Written by Peter Smythe, independent Democrats candidate for Morialta SA, 13th February 2018
Metropolitan and Hills Lifestyle Planning
With a blend of rural and metropolitan areas, the Morialta electorate offers a large range of lifestyles. As an Independent Australian Democrat, I am committed to planning that takes these vastly different lifestyles into account rather than focus only on urban living.
How long we live, and how we live are linked. Quality and length of life vary according to economic restraints, our choices and our locations. As population increases so do social, environmental and economic pressures. We must ensure our planning for this growth is affordable and livable, and this includes revisiting how our streets and services are provided.
Using our current resources we can reach a higher standard of planning than currently exists. I want to introduce policies that encourage ‘planners’ to go that extra mile and think outside the concrete, bitumen and steel square. Technology and science provides us with opportunities to improve what we have.
Below are proposals that cover both Metropolitan and Hills living.
Empowering local voices
For any planning policy to work, whether metro or rural, we must have local input. Local councils are the best available medium to achieve this. There may need to be some ‘administrative cultural’ changes in how councils do business, but the people who live in the area should help plan the area.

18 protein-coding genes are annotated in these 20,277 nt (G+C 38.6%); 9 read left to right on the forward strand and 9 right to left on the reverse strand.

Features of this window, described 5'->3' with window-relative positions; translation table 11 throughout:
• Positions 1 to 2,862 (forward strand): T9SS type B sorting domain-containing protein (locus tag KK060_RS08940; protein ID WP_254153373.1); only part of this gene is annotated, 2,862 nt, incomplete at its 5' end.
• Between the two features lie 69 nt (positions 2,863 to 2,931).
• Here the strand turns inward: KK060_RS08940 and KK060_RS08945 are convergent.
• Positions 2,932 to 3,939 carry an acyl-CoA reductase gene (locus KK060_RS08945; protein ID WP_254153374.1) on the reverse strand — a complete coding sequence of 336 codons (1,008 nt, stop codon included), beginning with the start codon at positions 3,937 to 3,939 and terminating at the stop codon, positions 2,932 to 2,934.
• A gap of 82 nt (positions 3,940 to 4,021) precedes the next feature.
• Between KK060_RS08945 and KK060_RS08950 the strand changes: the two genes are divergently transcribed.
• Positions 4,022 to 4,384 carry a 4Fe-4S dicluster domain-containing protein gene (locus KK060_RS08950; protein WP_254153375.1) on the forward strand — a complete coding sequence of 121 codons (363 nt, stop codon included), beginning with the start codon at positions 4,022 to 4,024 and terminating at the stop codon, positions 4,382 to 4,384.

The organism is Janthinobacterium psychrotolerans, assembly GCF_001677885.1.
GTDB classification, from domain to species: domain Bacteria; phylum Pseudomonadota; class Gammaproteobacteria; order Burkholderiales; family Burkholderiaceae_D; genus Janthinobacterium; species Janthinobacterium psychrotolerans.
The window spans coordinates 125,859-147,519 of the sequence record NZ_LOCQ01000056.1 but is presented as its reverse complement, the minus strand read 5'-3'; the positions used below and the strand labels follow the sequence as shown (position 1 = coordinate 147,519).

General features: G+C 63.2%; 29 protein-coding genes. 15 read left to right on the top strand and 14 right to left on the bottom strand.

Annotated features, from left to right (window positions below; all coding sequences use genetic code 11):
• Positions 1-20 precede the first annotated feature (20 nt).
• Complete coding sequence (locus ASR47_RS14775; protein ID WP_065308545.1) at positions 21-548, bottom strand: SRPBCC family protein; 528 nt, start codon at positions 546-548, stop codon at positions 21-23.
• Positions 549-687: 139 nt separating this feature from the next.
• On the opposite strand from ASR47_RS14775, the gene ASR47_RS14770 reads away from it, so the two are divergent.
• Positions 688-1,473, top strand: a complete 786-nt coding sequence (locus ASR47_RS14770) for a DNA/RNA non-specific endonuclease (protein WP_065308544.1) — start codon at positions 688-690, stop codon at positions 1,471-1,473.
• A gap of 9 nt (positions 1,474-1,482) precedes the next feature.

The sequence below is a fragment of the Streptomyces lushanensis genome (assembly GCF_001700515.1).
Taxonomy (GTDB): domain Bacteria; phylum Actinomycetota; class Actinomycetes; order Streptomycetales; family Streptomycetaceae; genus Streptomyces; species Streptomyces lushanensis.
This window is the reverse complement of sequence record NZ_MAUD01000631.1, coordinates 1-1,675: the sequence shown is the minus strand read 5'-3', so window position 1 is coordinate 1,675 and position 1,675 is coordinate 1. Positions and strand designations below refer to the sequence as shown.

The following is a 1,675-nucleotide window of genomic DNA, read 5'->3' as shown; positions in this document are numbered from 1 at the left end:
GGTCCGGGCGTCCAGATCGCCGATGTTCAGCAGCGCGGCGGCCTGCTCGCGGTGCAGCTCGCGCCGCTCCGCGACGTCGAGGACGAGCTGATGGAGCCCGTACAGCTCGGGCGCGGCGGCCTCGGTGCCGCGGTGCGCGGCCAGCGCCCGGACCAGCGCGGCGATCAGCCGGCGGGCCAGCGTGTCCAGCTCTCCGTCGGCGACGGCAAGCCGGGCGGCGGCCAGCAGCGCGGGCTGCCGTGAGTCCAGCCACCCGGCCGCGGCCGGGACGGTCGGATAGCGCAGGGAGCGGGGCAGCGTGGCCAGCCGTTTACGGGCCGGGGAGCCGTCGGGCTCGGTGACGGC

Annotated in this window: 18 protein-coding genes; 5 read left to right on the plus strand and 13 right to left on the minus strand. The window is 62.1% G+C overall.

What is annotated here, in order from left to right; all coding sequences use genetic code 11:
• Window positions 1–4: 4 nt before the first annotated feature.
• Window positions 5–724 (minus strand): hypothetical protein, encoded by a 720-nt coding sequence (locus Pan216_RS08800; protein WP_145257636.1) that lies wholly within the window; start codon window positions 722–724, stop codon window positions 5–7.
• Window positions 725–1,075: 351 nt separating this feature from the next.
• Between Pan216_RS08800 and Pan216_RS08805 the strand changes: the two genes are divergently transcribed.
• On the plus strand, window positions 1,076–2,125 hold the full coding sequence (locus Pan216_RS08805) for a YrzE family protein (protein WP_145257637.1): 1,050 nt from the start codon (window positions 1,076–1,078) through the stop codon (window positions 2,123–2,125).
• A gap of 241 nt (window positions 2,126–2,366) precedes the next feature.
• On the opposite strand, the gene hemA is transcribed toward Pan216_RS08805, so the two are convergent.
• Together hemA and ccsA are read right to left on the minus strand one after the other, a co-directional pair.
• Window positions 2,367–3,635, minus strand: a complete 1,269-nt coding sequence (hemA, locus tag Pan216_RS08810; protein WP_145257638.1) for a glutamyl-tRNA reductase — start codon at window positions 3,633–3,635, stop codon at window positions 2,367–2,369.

“The Adelaide We All Want” is really the ideal of just a few. In reality planning must be a combined effort of local community, councils, developers and state government.
- Where possible, all new housing developments should comply with Water Sensitive Design principles. The capture of runoff should be encouraged in new subdivisions, as well as ‘grey water’ systems to reduce reliance on drinking water for gardens etc.
- Requirements for passive energy saving in building design should be mandated and home owners provided with incentives to achieve these savings if needed. Reductions in state taxes combined with incentive plans, applied over a mid term period (no less than 5 and no greater than 10 years) to help offset potential alternative design costs.
- Off grid photovoltaic systems should be made available to all home owners via a State Government funded subsidy scheme at a low % rate, set for the life of the payment period. This will guarantee affordable energy is always available to those who need it (medical) and it will reduce the increase in predicted energy demands.
- Reflective signs on roads and streets along with high visibility barriers should be installed on all major Hills roads.
- More attention to be given to footpaths. Sometimes these are non-existent, and others are difficult to negotiate for the ageing, those with disabilities or for parents with prams.
- Plans for dedicated public transport facilities, thus ensuring its residents are not car dependent and thereby assisting reduction of the state’s Carbon footprint.
- Traffic Islands or rumble strips on sharp corners to prevent accidental lane changes and speeding.
- Round-abouts like the one at the intersection of One Tree Hill and Kersbrook roads is an example of providing a safe environment.